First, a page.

John Hancock, Signer of the Declaration from Massachusetts
- Printed broadside signed ("John Hancock") denouncing taxes "imposed upon the People, without their Consent."
- Paper, Ink
Because of the sporadic enforcement of, and American opposition to, the Stamp Act and the Quartering Act, the British Parliament passed in 1767 the Townshend Acts—which imposed duties on lead, paint, paper, glass, and tea and disbanded the New York legislature until it complied with the Quartering Act (forcing colonists to house British soldiers). In February 1768, the Massachusetts Assembly adopted a petition drafted by Samuel Adams and James Otis protesting these new tax duties and calling for a convention of the colonial assemblies to discuss the issue. Before any convention could be held, however, Great Britain ordered the Massachusetts letter revoked and ordered Governor Francis Bernard to dismiss the Assembly. The stark sequel to this series of actions is portrayed in the present circular letter, which explains the background of the colonists' grievances and calls for a provincial convention in just a week's time.
"You are already too well acquainted with the melancholly and very alarming Circumstances to which this Province, as well as America in general, is now reduced. Taxes equally detrimental to the Commercial Interests of the Parent Country and her Colonies, are imposed upon the People, without their Consent;—Taxes designed for the Support of the Civil Government in the Colonies, in a Manner clearly unconstitutional, and contrary to that, in which 'till of late, Government has been supported, by the free Gift of the Standing Army; not for the Defence of the newly acquired Territories, but for the old Colonies, and in a Time of Peace. The decent, humble, and truly loyal Applications and Petitions from the Representatives of this Province for the Redress of these heavy and very threatning Grievances, have hitherto been ineffectual, being assured from authentick Intelligence that they have not yet reach'd the royal Ear: The only Effect of transmitting these Applications hitherto perceivable, has been a Mandate from one of his Majesty's Secretaries of State to the Governor of this Province, to Dissolve the General Assembly, merely because the late House of Representatives refused to Rescind a Resolution of a former House, which imply'd nothing more than a Right in the American Subjects to unite in humble and dutiful Petitions to their gracious Sovereign, when they found themselves aggrieved: This is a Right naturally inherent in every Man, and expressly recognized at the glorious Revolution as the Birthright of an Englishman."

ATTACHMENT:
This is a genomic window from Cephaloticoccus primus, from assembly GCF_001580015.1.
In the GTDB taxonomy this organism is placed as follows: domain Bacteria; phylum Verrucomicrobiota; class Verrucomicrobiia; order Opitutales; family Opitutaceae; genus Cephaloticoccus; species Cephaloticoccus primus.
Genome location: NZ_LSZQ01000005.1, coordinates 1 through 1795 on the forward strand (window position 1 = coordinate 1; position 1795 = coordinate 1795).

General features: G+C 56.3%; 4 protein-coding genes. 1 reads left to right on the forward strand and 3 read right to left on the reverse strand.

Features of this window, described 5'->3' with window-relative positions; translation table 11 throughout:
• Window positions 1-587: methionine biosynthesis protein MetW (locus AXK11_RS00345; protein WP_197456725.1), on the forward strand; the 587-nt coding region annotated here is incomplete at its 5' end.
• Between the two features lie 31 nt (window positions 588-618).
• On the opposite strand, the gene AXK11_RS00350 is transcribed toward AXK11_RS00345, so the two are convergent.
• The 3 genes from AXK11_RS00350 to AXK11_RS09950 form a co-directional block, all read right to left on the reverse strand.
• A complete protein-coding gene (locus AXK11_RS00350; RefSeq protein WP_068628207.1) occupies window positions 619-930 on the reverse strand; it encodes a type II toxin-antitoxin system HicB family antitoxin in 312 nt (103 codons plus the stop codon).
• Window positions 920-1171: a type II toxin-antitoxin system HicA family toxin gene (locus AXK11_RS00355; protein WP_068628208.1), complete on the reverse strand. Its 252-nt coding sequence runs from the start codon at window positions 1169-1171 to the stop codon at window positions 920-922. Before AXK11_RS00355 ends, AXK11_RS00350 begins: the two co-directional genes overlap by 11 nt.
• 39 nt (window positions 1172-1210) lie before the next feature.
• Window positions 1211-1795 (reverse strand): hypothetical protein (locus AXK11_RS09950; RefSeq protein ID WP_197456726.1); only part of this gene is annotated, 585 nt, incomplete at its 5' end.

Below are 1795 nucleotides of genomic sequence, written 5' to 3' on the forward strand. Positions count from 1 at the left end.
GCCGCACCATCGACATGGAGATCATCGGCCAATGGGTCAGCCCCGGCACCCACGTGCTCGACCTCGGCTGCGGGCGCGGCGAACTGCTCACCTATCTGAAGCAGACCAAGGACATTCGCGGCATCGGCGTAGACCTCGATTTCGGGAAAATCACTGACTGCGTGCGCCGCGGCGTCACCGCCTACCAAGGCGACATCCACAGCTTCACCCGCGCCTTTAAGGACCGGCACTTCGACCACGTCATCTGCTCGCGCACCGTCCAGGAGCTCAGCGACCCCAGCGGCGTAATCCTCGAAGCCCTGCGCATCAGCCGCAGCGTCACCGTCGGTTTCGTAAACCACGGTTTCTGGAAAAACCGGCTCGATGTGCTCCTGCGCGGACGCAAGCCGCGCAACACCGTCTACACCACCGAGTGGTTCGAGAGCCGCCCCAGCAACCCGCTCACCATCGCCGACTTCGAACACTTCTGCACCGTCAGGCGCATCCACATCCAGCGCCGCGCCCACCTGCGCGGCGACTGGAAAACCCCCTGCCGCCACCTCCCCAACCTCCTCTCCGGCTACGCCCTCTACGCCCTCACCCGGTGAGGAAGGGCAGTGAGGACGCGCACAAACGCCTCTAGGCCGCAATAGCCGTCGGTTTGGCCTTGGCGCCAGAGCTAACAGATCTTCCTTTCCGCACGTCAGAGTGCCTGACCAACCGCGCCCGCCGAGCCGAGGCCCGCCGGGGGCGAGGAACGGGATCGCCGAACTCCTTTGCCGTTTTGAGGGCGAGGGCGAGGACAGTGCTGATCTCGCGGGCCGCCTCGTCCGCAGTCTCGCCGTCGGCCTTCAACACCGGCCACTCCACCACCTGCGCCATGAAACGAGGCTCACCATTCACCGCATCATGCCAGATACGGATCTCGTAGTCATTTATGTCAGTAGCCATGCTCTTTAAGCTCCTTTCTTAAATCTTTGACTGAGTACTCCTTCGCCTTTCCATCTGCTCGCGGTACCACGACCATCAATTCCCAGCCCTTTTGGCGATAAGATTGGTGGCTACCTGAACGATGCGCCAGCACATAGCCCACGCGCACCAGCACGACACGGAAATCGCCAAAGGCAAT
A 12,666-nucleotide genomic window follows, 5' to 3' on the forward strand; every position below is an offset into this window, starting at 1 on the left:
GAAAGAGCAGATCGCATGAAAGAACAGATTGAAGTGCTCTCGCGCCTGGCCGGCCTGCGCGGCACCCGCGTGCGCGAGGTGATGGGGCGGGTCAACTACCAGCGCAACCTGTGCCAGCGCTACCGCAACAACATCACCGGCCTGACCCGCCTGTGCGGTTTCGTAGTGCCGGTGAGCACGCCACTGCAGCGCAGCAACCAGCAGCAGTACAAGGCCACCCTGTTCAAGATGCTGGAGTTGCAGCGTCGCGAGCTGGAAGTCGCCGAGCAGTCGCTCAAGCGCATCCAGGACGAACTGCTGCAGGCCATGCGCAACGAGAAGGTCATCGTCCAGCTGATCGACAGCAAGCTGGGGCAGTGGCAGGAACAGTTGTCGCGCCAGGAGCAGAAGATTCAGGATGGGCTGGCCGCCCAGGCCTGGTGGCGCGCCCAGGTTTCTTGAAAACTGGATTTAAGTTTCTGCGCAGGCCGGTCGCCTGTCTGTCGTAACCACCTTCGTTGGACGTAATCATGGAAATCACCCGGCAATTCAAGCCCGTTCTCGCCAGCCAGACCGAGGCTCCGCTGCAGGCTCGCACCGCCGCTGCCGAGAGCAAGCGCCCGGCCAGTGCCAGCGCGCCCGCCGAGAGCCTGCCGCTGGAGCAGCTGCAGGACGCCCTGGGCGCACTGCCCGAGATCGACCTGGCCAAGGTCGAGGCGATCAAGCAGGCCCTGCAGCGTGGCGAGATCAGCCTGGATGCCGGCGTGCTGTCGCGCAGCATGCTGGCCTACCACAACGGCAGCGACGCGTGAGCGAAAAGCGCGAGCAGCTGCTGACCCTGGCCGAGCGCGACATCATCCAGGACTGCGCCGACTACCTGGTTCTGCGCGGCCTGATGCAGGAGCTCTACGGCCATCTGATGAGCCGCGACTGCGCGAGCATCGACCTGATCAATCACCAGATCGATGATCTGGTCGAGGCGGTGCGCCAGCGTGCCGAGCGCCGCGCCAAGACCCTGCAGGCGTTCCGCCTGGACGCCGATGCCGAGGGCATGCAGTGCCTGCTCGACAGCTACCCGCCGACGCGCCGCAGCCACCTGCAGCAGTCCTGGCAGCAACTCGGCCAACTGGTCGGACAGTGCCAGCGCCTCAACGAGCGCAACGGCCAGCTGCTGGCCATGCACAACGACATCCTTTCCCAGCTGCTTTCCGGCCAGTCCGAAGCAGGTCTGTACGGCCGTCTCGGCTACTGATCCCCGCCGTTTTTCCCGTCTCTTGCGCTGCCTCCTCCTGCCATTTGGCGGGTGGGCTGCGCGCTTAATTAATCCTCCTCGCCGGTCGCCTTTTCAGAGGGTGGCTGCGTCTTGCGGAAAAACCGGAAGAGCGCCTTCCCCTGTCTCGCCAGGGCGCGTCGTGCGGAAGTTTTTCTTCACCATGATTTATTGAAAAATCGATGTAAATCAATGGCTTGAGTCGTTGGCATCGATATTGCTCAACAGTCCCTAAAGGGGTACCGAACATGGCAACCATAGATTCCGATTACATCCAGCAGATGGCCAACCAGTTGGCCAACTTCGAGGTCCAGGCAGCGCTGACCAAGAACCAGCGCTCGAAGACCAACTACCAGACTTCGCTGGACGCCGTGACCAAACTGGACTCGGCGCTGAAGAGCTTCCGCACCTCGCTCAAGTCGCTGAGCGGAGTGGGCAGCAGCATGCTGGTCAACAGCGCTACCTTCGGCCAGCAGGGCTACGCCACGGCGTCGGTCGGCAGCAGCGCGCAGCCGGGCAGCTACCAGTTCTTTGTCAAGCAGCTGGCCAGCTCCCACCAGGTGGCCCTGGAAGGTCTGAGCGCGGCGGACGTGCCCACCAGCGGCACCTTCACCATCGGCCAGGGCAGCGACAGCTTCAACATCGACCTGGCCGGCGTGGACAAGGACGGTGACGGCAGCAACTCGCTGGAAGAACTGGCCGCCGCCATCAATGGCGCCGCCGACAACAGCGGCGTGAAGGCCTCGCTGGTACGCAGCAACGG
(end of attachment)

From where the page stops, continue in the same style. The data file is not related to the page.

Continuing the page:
Hancock and the other Selectmen go on to note with trepidation that Governor Bernard, fearing mob violence, has requested that British troops be sent to Boston: "The Design of these Troops, is in every one's Apprehension nothing short of Enforcing by military Power the Execution of Acts of Parliament, in the forming of which the Colonies have not, and cannot have any constitutional Influence. This is one of the greatest Distresses to which a free People can be reduced."
The convention called for by the Boston Selectmen was held on 23 to 28 September in Faneuil Hall, with delegates attending from ninety-six Massachusetts towns. On the final day of the convention, British warships arrived in Boston Harbor; two days later, these royal transports unloaded troops at the Long Wharf and began a virtual military occupation of Boston that would last until 17 March 1776.
THE PRESENT BROADSIDE SOUNDS MOST OF THE THEMES THAT WOULD BE MORE FULLY DEVELOPED SEVEN YEARS LATER IN THE DECLARATION OF INDEPENDENCE, which Hancock would also sign.
RARE: We are aware of only one other signed copy in private hands, as well as four in institutions: the Boston Public Library (directed to the Selectmen of Stoughton); the Gilder Lehrman Collection on Deposit at New-York Historical Society (Medway); Houghton Library, Harvard University (Cambridge); and the Massachusetts Historical Society (Stoughtonham; now Sharon).